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dna exclusive: Toothless Maharashtra Lokayukta deals mostly with service issues

Wednesday, 11 December 2013 - 7:48am IST | Agency: DNA
  • Swapnil Sakhare DNA

While social activist and Gandhian Anna Hazare has begun an indefinate fast to press for his long-pending demand for a Lokpal as an ombudsman to tackle corruption, the anti-corruption watchdog's counterpart in Maharashtra--the Lokayukta, is a toothless tiger, dealing mostly with grievances and post-retirement and service issues.

Incidentally, Maharashtra was the first state to set up the Lokayukta in 1972. However, states like Karnataka, Madhya Pradesh, Chhattisgarh, Andhra Pradesh and Uttar Pradesh, which entered the picture later, have given the body more powers, including a separate investigating agency.

The concept of Lokpal and Lokayukta is based on the institiution of ombudsman in Scandinavian countries and was recommended by the Administrative Reforms Commission in 1966 to supplement the existing arrangements of redressing citizens grievances.

“In order to make the Lokayukta more effective, an investigating agency must be sanctioned... if we cannot be given an earmarked machinery, agencies like the anti-corruption bureau (ACB) must be allowed to report to us,” said a senior official from the Lokayukta office, pointing to how the Lokayukta in Karnataka had a similar dedicated machinery right down to the district level.

Maharashtra introduced the ombudsman concept by enacting the Maharashtra Lokayukta and Upa-Lokayuktas Act, 1971, becoming the first state to do so. The Lokayukta and Upa-Lokayukta are statutory functionaries with powers to investigate and make recommendations in complaints of allegations involving abuse of position and corruption against public servants and rectify injustice to a person through maladministration.

“Maharashtra's Lokayukta is very weak,” admitted social activist and Hazare's associate Vishwambhar Choudhari, adding that the institution “was not properly empowered.” Choudhari said that Chhattisgarh had a strong Lokayukta.

In 2012, the Lokayukta received over 6,500 complaints, up from the 903 received in the first year of existence. Around 250 complaints are disposed off per month. A large number of complaints pertain to service issues, pay arrears, post-retirement claims and pensions.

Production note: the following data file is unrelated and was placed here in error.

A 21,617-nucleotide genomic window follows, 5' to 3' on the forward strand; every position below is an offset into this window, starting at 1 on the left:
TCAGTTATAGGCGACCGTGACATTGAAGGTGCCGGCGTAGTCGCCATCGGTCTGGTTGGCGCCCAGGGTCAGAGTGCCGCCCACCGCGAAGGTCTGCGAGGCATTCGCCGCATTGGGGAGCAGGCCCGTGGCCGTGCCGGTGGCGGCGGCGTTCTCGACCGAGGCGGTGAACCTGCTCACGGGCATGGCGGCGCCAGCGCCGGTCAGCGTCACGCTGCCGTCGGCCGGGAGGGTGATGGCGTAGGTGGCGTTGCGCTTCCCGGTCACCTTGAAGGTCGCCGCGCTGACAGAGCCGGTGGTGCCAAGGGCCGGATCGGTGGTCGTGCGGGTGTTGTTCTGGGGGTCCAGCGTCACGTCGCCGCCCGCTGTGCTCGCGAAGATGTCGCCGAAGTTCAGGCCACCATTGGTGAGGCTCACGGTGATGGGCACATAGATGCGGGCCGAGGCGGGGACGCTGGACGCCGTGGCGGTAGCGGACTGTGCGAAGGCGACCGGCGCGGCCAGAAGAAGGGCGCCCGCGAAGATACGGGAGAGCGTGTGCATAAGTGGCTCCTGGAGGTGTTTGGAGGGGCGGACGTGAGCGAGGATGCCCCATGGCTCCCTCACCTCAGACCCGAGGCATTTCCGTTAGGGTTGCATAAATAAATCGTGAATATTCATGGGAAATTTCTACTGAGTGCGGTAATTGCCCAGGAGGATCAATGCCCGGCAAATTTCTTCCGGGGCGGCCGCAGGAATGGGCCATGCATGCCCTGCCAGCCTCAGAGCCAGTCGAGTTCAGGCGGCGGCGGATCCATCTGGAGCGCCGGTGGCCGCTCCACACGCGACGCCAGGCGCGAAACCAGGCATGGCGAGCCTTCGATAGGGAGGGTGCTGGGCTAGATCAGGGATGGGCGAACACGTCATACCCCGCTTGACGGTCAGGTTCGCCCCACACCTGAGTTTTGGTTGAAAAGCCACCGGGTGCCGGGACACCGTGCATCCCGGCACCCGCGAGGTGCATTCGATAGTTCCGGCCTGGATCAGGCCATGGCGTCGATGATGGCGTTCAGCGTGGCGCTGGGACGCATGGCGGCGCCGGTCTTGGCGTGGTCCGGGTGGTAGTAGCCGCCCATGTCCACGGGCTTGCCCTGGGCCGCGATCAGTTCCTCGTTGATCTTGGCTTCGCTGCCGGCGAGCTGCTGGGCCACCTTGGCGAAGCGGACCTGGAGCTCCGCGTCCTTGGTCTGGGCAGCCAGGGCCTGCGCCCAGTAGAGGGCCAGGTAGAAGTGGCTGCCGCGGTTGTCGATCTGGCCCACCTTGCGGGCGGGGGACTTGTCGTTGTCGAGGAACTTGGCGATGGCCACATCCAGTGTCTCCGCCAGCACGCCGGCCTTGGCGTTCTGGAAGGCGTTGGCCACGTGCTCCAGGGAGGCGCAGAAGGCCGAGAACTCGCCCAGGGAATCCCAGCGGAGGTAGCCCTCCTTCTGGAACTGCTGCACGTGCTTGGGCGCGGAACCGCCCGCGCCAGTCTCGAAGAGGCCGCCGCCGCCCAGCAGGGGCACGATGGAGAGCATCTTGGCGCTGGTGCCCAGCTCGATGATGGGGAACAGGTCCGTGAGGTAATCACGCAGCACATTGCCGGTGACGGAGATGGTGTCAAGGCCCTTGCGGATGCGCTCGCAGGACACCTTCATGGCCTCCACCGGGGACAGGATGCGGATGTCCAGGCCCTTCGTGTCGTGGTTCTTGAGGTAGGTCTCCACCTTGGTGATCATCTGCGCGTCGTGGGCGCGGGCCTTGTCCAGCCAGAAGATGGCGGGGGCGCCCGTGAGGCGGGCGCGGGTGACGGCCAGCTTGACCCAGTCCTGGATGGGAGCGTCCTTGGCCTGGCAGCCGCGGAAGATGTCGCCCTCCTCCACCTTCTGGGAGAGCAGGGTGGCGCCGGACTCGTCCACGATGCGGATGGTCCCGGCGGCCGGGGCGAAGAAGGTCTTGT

The report of the one-man committee on good governance headed by Dr Madhav Godbole submitted to the state government in 2001 had observed that despite completing 25 years in existence, the Lokayukta's “impact on the public life in Maharashtra has been minimal. It has largely remained preoccupied with grievances of the staff and has not made any significant contribution to the cleansing of public life in the State. This will be possible only if the Act is amended extensively.”

“While the government has neglcted the institution of Lokayukta, newer institutions are proposed to be set up. One such proposal pertains to setting up of a vigilance commission. There is no reason why the Lokayukta cannot be entrusted with the same functions... which are intended to be entrusted to a vigilance commission,” said an annual consolidated report of the Lokayukta and Upa-Lokayukta, Maharashtra, submitted to the state legislature.

It sought that issues like entrusting the Lokayukta with overall responsbilities of overseeing vigilance work in the state, putting the director general (DG), ACB, Maharashtra under the overall charge of the Lokayukta, sanctioning a special investigating team of police officers for being placed at the disposal of the Lokayukta like in Karnataka and Madhya Pradesh and treating the recommendations of the Lokayukta to sanction prosecution in any case being treated as mandatory.


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